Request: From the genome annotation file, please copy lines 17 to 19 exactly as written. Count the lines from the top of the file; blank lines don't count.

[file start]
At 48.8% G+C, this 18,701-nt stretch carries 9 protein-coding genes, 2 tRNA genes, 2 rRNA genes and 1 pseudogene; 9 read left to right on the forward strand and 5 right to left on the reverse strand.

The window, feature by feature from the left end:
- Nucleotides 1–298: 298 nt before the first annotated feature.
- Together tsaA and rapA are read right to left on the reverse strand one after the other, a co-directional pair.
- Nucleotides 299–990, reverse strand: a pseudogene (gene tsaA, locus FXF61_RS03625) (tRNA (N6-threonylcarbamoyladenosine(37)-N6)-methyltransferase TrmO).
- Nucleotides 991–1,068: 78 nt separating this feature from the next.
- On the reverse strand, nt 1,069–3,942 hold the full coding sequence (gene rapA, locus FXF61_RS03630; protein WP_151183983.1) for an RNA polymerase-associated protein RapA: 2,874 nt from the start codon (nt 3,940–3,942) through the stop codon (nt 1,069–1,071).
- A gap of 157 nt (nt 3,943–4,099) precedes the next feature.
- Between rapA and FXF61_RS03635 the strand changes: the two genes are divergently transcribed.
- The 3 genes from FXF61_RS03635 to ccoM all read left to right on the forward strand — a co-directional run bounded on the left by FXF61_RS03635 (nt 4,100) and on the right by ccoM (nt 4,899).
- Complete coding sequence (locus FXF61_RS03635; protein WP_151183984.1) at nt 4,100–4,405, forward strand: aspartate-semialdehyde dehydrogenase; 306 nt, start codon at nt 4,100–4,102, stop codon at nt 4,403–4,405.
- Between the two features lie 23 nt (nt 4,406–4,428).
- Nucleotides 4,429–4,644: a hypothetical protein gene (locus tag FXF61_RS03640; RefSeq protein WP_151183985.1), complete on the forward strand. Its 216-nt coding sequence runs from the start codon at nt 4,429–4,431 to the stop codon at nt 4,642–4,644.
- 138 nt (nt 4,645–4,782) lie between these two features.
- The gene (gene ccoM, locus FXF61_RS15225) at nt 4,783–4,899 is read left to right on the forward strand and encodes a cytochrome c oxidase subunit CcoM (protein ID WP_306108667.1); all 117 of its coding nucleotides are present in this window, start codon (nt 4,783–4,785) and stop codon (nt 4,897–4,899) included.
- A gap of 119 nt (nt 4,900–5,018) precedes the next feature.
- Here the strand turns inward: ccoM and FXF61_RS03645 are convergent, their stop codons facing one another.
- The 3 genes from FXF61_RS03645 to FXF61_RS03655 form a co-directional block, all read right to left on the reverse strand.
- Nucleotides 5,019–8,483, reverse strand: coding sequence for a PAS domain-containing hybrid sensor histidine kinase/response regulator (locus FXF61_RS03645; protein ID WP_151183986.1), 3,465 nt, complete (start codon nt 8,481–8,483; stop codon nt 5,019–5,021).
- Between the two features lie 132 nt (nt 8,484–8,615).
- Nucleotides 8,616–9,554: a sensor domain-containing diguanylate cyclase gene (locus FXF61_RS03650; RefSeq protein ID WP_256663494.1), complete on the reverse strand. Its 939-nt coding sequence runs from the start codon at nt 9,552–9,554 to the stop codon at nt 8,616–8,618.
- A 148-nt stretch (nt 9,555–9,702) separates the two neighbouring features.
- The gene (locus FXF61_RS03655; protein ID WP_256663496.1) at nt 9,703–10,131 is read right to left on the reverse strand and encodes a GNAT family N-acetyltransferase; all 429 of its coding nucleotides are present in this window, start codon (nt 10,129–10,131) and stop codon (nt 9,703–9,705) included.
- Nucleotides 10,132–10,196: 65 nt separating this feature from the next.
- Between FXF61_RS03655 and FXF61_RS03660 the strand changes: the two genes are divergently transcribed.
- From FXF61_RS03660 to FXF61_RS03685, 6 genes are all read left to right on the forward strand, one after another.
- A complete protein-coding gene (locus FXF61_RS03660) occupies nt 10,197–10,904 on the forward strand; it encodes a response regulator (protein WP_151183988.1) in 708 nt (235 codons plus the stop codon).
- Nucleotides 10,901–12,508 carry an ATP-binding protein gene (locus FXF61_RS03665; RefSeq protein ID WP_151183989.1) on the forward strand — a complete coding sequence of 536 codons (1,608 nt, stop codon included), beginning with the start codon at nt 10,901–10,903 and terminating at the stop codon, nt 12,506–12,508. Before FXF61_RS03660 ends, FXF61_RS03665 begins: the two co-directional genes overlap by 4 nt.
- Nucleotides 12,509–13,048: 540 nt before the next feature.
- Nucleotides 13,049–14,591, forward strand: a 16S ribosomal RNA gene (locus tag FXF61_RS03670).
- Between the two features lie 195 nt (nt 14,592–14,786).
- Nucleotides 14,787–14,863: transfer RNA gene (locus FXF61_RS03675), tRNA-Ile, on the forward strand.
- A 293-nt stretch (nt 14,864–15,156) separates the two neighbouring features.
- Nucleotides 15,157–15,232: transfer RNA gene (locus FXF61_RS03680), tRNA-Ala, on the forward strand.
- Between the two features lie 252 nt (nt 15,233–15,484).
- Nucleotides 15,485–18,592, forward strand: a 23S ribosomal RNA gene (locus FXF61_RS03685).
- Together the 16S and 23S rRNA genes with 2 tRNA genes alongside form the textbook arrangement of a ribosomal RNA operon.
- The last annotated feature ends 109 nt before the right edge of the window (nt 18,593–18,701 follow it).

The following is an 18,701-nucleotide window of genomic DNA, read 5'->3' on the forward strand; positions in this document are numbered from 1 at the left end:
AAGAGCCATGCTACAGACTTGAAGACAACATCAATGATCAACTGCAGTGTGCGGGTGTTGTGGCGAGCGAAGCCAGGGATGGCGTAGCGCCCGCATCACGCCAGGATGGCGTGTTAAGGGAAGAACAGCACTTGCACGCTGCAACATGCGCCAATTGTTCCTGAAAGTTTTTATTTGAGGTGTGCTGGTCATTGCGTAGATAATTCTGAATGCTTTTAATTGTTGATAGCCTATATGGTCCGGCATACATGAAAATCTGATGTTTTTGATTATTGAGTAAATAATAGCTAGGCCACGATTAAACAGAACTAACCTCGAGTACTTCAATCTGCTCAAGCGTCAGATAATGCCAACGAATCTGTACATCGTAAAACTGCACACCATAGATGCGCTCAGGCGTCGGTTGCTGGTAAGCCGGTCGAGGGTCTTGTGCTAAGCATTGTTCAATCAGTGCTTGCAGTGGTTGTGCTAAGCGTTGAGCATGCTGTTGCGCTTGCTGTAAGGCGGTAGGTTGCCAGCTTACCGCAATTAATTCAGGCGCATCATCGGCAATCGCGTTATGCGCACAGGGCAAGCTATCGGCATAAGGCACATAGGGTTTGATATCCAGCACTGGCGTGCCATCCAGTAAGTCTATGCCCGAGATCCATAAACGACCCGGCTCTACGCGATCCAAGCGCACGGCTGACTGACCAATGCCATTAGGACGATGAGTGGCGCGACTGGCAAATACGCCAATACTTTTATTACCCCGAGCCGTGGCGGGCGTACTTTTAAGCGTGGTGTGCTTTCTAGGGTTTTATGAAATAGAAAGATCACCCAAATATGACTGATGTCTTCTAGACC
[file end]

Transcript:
- Here the strand turns inward: ccoM and FXF61_RS03645 are convergent, their stop codons facing one another.
- The 3 genes from FXF61_RS03645 to FXF61_RS03655 form a co-directional block, all read right to left on the reverse strand.
- Nucleotides 5,019–8,483, reverse strand: coding sequence for a PAS domain-containing hybrid sensor histidine kinase/response regulator (locus FXF61_RS03645; protein ID WP_151183986.1), 3,465 nt, complete (start codon nt 8,481–8,483; stop codon nt 5,019–5,021).